2020 Demonstrated Youth Power, We Must Work To Make It Last
Policy makers must educate youth about their strength, for all our sakes.
Amidst the deluge of bad news on our screens and in our minds, it is easy to forget many of our recent victories and causes for optimism. One such triumph we must recognize is the large increase of youth voter turnout the United States experienced in the 2020 Presidential election. According to Tufts University, youth turned out at a rate between 52 and 53 percent, with youth of color playing a particularly decisive role in many states, including the unexpected upset in Georgia.
This demonstrates the power that youth have, especially through the numbers of our ballooning youth of color. Children of color were projected by the United States Census Bureau to be the majority of youth in 2020. They even went so far as to say that by roughly the year 2045 whites of all ages will become an outright minority in the United States.
There is an emerging sleeping giant here, ready to rise up and face the challenges of our era even more than they are bravely doing now. One such challenge continues to be the wickedness of racial disparities in youth arrests. Black children face a 5 times higher chance of incarceration than white youth. In the state of California, between 2001 and 2015 there was a 30% *increase* in the racial disparity of incarceration between Black and white youth. This occurs as there are growing calls among policy makers and community based organizations for massive change to this state of affairs.
But in order for policy makers to be held accountable for their promises to change the system, we must continue to vote and *increase* the vote. For long enough, older generations have voted at a rate far higher than their young counterparts. Given the continued disparities many of our young brothers and sisters continue to face, it is essential that youth become a mighty voting bloc in our own right. This can have a large positive effect on issues unique to youth, such as reallocating school police funds to counselors and social programs or overcoming the digital divide to access distance education faced by youth of color.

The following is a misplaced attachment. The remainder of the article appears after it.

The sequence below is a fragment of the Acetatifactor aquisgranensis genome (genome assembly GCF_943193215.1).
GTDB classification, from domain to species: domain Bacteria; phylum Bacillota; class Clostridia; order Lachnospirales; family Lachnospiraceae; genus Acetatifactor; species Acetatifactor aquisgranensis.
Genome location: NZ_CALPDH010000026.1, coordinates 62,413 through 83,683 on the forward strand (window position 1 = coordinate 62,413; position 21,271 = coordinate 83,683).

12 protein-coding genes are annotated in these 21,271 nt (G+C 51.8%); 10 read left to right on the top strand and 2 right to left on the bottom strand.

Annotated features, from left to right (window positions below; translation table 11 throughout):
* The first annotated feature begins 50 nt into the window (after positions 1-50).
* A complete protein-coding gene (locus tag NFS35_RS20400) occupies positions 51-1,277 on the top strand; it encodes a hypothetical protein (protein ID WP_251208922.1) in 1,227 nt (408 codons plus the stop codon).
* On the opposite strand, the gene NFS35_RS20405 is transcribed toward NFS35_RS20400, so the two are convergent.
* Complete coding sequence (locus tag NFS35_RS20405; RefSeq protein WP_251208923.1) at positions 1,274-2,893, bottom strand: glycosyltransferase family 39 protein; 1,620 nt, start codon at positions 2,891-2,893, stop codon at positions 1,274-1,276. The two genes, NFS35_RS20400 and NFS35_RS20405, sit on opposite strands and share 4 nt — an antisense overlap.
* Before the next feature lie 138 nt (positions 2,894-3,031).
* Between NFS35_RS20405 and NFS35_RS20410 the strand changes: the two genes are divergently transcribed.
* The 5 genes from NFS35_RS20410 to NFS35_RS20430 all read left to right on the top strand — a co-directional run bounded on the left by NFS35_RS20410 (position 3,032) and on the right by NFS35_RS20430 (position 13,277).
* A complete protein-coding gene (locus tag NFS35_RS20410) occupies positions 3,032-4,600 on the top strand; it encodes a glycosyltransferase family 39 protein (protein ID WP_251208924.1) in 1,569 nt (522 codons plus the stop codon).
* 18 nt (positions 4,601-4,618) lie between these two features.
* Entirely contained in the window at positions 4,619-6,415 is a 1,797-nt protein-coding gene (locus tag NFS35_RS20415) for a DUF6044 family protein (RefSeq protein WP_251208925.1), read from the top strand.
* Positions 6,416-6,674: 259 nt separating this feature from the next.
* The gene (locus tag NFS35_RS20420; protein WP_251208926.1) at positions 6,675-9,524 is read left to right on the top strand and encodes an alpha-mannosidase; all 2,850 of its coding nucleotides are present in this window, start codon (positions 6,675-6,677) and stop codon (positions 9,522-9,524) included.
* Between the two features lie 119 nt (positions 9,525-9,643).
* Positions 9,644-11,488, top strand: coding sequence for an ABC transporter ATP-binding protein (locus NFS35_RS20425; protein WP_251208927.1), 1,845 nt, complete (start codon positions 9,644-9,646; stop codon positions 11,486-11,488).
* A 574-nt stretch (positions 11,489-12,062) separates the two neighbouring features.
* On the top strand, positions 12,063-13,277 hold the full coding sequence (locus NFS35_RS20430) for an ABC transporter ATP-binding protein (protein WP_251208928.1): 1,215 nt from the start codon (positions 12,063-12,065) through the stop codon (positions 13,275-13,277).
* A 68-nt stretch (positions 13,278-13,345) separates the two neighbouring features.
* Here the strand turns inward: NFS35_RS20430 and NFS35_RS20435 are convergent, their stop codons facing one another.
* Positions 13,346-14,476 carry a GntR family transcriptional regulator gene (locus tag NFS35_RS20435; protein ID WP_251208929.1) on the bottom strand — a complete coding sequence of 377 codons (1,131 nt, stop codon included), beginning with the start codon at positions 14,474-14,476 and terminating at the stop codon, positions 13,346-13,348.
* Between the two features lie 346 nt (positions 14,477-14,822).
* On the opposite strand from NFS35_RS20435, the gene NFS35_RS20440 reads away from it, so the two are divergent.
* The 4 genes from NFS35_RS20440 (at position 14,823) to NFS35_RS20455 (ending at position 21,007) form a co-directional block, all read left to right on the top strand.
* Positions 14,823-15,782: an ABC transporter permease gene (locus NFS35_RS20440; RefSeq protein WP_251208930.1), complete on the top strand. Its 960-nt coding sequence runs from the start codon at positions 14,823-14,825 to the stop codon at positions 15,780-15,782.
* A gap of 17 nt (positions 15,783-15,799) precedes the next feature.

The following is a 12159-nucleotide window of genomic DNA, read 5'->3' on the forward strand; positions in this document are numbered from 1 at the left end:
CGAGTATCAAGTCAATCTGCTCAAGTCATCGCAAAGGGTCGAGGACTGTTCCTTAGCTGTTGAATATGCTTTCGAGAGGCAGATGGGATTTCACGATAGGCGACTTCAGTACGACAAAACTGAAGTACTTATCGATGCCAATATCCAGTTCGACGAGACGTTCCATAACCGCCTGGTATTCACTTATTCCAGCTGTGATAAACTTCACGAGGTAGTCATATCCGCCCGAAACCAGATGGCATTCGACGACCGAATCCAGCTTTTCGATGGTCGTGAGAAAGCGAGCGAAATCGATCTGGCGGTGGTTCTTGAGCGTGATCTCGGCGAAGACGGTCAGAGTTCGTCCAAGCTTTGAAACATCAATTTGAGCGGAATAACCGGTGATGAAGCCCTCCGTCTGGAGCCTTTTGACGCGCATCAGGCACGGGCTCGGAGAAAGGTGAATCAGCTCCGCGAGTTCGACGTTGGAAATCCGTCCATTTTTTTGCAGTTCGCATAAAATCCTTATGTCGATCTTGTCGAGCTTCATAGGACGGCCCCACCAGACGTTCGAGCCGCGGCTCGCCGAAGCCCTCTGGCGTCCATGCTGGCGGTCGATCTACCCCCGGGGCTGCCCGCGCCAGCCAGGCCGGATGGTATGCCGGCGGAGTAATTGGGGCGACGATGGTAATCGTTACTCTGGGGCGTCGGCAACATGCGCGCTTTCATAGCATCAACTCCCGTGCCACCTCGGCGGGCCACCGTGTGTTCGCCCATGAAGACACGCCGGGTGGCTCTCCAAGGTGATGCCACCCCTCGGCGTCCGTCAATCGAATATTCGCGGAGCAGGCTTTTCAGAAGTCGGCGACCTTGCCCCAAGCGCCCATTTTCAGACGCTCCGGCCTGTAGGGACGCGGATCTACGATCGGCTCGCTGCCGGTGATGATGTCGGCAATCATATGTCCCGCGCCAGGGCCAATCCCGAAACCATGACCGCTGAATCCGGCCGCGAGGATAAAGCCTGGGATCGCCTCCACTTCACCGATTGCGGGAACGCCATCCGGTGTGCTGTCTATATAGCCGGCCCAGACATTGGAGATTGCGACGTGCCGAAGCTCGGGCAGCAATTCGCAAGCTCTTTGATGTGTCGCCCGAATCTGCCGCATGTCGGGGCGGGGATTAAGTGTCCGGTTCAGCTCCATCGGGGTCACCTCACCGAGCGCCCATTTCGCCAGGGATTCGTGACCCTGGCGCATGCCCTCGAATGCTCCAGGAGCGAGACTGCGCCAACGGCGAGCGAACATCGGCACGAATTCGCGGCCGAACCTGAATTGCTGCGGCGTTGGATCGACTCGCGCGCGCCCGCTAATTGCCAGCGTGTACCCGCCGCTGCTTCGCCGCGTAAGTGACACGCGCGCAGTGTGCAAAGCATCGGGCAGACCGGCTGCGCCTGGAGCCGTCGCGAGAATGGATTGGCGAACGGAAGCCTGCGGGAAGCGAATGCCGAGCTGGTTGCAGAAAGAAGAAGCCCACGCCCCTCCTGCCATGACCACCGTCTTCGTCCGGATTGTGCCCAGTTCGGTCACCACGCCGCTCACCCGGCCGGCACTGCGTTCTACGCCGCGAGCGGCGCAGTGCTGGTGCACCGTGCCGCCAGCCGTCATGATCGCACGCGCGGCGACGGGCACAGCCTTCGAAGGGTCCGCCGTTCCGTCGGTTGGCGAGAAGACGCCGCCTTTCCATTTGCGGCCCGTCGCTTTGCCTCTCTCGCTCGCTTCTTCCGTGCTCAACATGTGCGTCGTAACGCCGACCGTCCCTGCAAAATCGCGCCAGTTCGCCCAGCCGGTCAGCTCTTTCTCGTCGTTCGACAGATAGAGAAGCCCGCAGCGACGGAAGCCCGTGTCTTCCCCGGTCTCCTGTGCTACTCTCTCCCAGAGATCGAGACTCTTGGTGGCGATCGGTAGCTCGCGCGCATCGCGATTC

The state of California has admittedly done many things to make voter registration easier. One can easily register to vote online. One can also ask for convenient, no reason given, mail in ballots to prevent visiting a busy polling location. Yet youth must balance busy work schedules that retired Americans simply do not have to. This can create obstacles to voting through ignorance of the process. Thus, we must work to expand voter registration and voter knowledge in places of life as early as high school and college. If policy makers are genuine in their promises to increase voter turnout among all demographics, this must be undertaken as a huge priority, including after the election.
We see the major role youth and youth of color voters played in the 2020 elections and even the 2018 midterms. To harness that power, community based organizations and civic minded voters must decisively assist youth to lead their own struggles. With a united front to handle the challenges of the day, we have great cause for optimism to withstand the coming storms of our politics and make meaningful change amidst the turbulence.